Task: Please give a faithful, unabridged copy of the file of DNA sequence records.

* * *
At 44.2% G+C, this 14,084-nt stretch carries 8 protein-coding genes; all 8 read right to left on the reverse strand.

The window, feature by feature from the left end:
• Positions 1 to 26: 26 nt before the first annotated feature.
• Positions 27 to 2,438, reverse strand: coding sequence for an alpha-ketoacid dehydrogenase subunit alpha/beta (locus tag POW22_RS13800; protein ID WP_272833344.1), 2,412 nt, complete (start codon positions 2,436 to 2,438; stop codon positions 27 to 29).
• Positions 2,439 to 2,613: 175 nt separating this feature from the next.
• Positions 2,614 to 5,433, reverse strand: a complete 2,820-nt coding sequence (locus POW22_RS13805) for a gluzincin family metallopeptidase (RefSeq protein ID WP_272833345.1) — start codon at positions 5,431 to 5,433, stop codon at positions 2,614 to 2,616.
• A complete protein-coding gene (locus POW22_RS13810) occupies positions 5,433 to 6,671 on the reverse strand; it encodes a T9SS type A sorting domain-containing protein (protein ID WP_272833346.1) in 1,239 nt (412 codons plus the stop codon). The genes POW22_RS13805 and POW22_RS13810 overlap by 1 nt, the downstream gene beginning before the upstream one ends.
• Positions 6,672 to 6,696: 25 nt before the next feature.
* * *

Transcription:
At 44.2% G+C, this 14,084-nt stretch carries 8 protein-coding genes; all 8 read right to left on the reverse strand.

The window, feature by feature from the left end:
• Positions 1 to 26: 26 nt before the first annotated feature.
• Positions 27 to 2,438, reverse strand: coding sequence for an alpha-ketoacid dehydrogenase subunit alpha/beta (locus tag POW22_RS13800; protein ID WP_272833344.1), 2,412 nt, complete (start codon positions 2,436 to 2,438; stop codon positions 27 to 29).
• Positions 2,439 to 2,613: 175 nt separating this feature from the next.
• Positions 2,614 to 5,433, reverse strand: a complete 2,820-nt coding sequence (locus POW22_RS13805) for a gluzincin family metallopeptidase (RefSeq protein ID WP_272833345.1) — start codon at positions 5,431 to 5,433, stop codon at positions 2,614 to 2,616.
• A complete protein-coding gene (locus POW22_RS13810) occupies positions 5,433 to 6,671 on the reverse strand; it encodes a T9SS type A sorting domain-containing protein (protein ID WP_272833346.1) in 1,239 nt (412 codons plus the stop codon). The genes POW22_RS13805 and POW22_RS13810 overlap by 1 nt, the downstream gene beginning before the upstream one ends.
• Positions 6,672 to 6,696: 25 nt before the next feature.